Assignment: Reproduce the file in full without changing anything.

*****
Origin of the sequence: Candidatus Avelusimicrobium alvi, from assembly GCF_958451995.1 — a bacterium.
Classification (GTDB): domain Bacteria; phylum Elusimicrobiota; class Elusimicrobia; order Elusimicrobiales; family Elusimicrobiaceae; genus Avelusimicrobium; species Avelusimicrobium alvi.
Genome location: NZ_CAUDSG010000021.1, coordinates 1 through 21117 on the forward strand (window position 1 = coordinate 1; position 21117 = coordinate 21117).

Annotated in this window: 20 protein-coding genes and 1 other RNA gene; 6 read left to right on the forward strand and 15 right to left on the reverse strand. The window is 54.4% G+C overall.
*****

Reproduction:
Origin of the sequence: Candidatus Avelusimicrobium alvi, from assembly GCF_958451995.1 — a bacterium.
Classification (GTDB): domain Bacteria; phylum Elusimicrobiota; class Elusimicrobia; order Elusimicrobiales; family Elusimicrobiaceae; genus Avelusimicrobium; species Avelusimicrobium alvi.
Genome location: NZ_CAUDSG010000021.1, coordinates 1 through 21117 on the forward strand (window position 1 = coordinate 1; position 21117 = coordinate 21117).

Annotated in this window: 20 protein-coding genes and 1 other RNA gene; 6 read left to right on the forward strand and 15 right to left on the reverse strand. The window is 54.4% G+C overall.